When one is operating at around 55,000 psi in a tiny chamber, very minor variables can become quite significant. I have and use a 30-378. One more grain of powder in my loads and I get near every possible indication of pressure.


You are talking Weatherby here, that is a whole different can of worms that Denton might not even be able to sort out 🤔😀

Re: reloading for consistent speed? [Re: JeffG] #14202403 10/14/19
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Aren't these math questions on the SAT test?


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Re: reloading for consistent speed? [Re: JeffG] #14202474 10/14/19
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Is this really so "unknown"?

The techniques for loading accurate benchrest rounds have been known and written about for a long time: Brass of consistent weight and dimensions, especially neck diameter. Bullets that are consistent in weight, and more importantly dimensions, especially neck thickness. Powders that perform consistently in different temperatures (a full case helps, even with other powders) and sometimes playing with primers to see which one results in the finest accuracy. (Yes, this still CAN make a diffference.) Then there's playing with seating depth, which often is more important than powder charge.

Plus, there;s the chronograph factor. Some provide more accurate results than others, but over the past year I ran a test with several chronographs ranging in price from around $100 to $500+. All except one resulted in the same average velocity, within less than 10 fps. This was while chronographing the same loads at the same time, with the chronographs set up together.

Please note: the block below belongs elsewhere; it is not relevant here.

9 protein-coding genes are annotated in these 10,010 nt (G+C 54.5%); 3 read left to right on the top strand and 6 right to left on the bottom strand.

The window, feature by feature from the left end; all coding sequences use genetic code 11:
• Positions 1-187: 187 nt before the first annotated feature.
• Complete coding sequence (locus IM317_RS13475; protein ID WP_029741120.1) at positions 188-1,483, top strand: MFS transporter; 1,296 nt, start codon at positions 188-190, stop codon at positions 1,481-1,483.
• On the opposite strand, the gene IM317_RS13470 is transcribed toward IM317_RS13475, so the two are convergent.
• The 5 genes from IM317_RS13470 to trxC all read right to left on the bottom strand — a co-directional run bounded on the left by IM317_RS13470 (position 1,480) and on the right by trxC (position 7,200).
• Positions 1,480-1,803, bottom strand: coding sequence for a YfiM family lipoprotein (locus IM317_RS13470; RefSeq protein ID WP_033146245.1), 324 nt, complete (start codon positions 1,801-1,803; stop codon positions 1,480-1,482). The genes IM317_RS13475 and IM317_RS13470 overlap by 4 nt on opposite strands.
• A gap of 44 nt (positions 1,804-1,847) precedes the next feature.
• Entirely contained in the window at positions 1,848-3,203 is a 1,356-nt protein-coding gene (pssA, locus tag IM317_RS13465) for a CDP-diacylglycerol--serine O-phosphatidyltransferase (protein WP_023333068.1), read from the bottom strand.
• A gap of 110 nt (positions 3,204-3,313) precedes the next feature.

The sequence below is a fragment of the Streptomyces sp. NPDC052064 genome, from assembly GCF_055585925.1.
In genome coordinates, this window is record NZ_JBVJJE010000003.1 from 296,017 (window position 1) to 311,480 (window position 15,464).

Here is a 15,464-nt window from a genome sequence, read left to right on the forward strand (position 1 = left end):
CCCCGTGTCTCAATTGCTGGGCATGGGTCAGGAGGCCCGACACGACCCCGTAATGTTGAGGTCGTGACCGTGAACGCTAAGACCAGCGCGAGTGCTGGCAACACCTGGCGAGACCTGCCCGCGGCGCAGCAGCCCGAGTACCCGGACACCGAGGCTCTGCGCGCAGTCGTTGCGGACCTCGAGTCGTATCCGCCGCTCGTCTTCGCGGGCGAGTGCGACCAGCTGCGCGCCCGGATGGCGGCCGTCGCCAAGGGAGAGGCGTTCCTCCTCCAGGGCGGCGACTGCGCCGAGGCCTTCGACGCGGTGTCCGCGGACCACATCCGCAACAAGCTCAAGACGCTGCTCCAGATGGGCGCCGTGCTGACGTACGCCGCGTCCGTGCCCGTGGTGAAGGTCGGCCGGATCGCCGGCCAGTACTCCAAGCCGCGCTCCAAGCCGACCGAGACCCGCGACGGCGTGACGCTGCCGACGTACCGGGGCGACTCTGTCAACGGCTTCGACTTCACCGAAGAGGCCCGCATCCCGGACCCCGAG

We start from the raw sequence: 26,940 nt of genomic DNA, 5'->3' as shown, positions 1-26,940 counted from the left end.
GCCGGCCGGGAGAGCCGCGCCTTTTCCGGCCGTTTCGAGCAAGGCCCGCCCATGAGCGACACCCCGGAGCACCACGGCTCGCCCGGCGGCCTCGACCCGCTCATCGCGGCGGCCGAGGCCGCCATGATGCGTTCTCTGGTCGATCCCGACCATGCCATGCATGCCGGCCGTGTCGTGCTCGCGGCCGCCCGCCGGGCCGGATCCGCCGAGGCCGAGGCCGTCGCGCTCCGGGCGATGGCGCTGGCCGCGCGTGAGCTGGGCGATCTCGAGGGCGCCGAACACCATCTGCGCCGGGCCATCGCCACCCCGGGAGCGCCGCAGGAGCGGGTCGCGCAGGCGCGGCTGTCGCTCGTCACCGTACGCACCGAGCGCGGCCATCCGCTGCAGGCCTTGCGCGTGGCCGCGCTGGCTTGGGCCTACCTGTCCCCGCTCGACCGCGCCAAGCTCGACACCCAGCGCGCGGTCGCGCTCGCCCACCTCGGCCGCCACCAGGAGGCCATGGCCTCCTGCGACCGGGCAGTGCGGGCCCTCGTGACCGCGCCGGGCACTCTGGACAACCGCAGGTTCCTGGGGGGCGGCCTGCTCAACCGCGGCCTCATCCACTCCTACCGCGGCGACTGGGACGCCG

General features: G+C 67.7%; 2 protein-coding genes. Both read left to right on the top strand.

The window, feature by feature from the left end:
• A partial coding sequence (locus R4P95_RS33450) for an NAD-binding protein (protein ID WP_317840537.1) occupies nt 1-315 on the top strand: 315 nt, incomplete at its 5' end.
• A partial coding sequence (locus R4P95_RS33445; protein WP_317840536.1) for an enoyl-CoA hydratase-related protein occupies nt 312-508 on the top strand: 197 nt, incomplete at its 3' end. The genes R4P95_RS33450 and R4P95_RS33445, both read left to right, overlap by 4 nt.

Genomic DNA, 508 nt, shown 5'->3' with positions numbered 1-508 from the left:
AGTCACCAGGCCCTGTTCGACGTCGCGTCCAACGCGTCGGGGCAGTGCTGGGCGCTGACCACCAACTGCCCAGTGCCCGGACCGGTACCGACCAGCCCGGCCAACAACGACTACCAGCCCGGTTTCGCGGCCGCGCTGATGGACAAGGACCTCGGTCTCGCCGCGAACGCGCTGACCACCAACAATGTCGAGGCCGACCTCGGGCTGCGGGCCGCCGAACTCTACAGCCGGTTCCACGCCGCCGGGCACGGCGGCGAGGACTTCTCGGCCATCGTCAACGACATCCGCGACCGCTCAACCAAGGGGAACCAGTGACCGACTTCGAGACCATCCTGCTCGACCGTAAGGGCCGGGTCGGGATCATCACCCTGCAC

“Montana seems to me to be what a small boy would think Texas is like from hearing Texans.”
John Steinbeck
Re: reloading for consistent speed? [Re: mathman] #14202938 10/14/19
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Originally Posted by mathman
Originally Posted by denton
Range (what shooters call ES) is directly convertible to standard deviation. As stated earlier, estimates at variation based on small samples can quite far off.


I'm not a statistician, but having been a theorem proving mathematician in a prior life I "feel a disturbance in the force" when I see something like that stated without the caveat hypotheses. grin


I could be wrong, but I think denton's statement is correct if we assume a normal distribution. Problem is, that's a poor assumption for this stuff. I've seen plenty of results in shooting that do not fit a normal distribution at all, with all sorts of common causes like mixed headstamp brass, mixed batches of components, etc. Theory like this falls apart when the assumptions don't match reality.

I don't worry about ES too much other than as an indication of inconsistent powder burn at low pressures. Otherwise I go by results on target and fine tune as needed.

Re: reloading for consistent speed? [Re: JeffG] #14202989 10/14/19
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It actually doesn't require a normal distribution. If special causes like barrel rubs and shooter flinch have been eliminated, so that variation is random, then it will give about the same answer as calculating SD by its definition, the sum of squares. If special cause is present, then the classic sum of squares route will give a higher number.

Standard deviation is a measure of variation.

Range is a measure of variation.

They are different measures of the same thing, and can be converted back and forth. If the subgroups have few items, the conversion is pretty good.

If you are shooting five shots, range is about as good a number as you can get.


I don't associate with snobby people. I'm much too good for that.